Urban planner Greg Mews writes:
If we want to heal the Canberra pattern language we need to have a healthy balance between providing sufficient area for development within the existing footprint (commercial viability), efficient and convenient circulation and high quality social spaces.
But what is a pattern language?
In a very comprehensive form a pattern language is a structured method of describing good urban design practise within a range of different expertises.
The wound is deep!
The recent Hawke review of the ACT public service indicated that Canberra is 10 times less dense than Melbourne and Sydney, one of the lowest density cities worldwide and less than one quarter of the ACT is suitable for development. The potential for significant urban redevelopment is apparent and key to enable efficient and convenient ways of moving people or in planner terms called ‘circulation systems’.
What do I mean by this? Efficient movement allows people to move from A to B in a fast way. However, convenience also includes what happens between A and B. So far Canberra has been successful in “perceived efficiency” to move people from A to B via cars.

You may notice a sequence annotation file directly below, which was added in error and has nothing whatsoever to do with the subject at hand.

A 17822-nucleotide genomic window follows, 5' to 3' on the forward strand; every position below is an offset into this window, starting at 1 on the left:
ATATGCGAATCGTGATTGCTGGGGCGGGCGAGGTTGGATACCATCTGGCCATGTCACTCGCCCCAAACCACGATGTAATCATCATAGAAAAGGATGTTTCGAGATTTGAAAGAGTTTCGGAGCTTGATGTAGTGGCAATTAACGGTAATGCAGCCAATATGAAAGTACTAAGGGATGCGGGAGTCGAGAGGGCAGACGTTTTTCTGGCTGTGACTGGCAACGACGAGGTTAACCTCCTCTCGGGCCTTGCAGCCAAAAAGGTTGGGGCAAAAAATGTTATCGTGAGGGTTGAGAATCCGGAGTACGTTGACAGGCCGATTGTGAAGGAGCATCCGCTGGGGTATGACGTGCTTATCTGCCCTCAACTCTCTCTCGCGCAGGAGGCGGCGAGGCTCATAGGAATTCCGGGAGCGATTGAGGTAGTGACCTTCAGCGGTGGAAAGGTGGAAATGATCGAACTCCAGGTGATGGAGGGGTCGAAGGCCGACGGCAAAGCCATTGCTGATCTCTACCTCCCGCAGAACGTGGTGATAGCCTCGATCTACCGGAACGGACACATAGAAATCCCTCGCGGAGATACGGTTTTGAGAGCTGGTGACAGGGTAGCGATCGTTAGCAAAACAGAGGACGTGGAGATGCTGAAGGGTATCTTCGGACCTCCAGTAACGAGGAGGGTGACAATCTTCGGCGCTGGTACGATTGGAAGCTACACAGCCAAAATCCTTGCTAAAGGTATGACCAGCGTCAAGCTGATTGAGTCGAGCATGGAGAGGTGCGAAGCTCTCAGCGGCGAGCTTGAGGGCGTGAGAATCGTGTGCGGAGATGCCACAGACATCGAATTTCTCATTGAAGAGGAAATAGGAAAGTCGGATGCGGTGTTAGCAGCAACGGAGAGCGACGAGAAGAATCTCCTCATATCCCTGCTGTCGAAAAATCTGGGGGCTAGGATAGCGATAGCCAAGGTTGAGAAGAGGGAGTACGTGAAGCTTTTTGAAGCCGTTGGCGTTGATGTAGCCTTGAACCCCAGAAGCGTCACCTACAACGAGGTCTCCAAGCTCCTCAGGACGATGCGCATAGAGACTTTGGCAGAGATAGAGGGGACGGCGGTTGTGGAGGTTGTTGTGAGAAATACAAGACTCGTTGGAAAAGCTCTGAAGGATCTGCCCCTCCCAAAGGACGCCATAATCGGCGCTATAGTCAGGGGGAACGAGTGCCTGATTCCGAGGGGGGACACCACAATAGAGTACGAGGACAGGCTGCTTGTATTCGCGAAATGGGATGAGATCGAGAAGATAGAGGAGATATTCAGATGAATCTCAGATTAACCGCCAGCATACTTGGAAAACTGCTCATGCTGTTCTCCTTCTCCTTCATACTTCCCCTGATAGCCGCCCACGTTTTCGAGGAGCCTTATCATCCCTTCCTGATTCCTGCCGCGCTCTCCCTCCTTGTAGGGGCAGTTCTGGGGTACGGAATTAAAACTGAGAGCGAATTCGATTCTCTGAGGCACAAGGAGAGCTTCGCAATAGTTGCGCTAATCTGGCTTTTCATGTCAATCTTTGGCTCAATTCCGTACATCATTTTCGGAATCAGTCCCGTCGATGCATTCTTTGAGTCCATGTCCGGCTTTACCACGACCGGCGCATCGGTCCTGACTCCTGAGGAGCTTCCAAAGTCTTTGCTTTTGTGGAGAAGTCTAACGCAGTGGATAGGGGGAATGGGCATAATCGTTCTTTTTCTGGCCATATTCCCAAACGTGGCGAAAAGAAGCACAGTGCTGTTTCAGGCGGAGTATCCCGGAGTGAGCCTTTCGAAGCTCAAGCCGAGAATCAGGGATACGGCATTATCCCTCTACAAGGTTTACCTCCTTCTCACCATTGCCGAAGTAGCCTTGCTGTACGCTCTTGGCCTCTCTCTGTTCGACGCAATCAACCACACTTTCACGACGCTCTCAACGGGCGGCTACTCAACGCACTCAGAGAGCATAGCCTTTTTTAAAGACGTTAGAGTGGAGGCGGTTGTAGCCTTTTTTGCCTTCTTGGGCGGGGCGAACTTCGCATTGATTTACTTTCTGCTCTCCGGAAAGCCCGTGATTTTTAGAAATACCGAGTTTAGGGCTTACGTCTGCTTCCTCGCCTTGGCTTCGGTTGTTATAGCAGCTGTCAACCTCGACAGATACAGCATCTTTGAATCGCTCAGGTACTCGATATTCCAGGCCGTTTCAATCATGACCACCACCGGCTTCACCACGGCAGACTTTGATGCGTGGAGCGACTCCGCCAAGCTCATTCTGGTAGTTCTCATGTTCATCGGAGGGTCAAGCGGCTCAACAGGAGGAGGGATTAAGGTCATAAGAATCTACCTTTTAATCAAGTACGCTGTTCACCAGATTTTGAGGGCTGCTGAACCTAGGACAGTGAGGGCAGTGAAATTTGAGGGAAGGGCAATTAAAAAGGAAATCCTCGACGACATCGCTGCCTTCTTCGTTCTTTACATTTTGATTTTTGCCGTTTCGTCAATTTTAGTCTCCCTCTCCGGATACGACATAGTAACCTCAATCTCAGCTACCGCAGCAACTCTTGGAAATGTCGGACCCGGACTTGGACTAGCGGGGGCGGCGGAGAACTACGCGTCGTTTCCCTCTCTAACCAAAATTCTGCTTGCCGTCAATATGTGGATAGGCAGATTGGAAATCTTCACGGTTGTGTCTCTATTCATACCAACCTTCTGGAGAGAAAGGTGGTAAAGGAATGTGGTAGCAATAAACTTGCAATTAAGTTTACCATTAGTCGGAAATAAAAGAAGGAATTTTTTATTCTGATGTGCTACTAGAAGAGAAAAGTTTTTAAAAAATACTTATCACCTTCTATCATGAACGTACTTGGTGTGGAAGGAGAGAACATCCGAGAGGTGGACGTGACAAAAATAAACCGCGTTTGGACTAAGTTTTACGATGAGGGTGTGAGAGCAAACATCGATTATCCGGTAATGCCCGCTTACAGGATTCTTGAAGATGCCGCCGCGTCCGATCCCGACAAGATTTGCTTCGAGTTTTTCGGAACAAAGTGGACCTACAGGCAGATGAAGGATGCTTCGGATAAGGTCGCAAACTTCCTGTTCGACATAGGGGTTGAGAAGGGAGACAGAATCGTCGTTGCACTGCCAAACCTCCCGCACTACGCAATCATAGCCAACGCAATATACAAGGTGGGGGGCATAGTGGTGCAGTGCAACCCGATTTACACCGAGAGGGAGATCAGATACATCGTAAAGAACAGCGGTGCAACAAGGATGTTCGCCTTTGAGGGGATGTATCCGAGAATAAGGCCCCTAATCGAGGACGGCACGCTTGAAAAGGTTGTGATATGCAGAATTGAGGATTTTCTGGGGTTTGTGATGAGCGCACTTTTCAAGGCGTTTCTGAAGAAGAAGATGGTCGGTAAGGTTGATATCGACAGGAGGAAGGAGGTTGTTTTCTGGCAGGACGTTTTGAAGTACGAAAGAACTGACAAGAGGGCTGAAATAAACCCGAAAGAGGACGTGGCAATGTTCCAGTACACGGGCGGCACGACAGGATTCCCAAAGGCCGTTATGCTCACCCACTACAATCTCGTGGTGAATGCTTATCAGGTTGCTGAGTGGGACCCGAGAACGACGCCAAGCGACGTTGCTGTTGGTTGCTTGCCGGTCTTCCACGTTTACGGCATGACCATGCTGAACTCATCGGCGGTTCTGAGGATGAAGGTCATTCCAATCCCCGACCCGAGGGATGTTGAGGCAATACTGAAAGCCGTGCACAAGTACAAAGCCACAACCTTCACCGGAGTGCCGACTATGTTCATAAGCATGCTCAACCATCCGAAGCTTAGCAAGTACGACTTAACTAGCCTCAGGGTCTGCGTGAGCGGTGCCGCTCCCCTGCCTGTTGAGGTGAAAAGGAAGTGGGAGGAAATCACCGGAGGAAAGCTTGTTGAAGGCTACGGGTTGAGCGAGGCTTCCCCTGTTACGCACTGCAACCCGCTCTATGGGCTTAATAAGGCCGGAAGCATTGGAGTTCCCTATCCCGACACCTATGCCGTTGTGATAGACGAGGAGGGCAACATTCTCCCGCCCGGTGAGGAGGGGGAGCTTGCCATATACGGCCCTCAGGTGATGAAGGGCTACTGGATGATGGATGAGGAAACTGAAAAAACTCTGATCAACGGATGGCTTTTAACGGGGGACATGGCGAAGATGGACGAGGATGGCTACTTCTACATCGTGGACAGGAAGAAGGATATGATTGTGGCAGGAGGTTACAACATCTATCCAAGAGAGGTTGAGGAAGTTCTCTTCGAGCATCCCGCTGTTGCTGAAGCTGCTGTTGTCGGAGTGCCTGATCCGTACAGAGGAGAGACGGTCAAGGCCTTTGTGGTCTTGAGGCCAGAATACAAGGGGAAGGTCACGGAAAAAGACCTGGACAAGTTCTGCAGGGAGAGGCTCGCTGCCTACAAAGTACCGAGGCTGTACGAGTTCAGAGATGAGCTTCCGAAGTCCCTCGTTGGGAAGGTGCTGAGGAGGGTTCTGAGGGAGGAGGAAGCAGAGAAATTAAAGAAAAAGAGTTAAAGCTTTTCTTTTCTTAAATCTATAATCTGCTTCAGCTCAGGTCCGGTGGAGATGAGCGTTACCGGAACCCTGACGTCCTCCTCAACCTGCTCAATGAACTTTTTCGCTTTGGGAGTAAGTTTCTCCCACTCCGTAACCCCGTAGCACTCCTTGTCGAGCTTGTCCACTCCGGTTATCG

Car use only creates convenience for a small number of people per vehicle and degrades the space between A and B. When was the last time you saw a good crowd of people having quality time on a median strip?
People had a very exclusive way of moving in space for a very long time, which has resulted in a 30 per cent increase in road infrastructure that needs to be maintained. Not forgetting the impacts on human health and the environment through air pollution, heat island affects etc.
In search for the right medicine!
In the medium-term future cars will not disappear, but we need to tame the car and change the pattern language in the city if we are serious about living in a sustainable and healthy Canberra.
The street pattern and urban structure is important in determining the movement of people, setting the parameter for subsequent development and in contributing to an urban character.
Introducing a stronger movement hierarchy – a plan under the banner of ‘city of short distances’ – which allows people meet most of their needs in short walking/ cycling or public transport distances and maximise the opportunities of social spaces in between.
The Department for Transport in the UK adopted in 2007 a new movement hierarchy for their ‘Manual for streets’:
- Bike users
- Public transport
- Special service vehicle, car share and taxis;
- Private cars.
How do we know when we are getting healthy?
The greatest indicator of our disappearing wound will be when you start seeing a wide range of people using urban spaces up to 24/7 – simply more people living, ageing and socialising locally in a safe, pleasant and child friendly environment.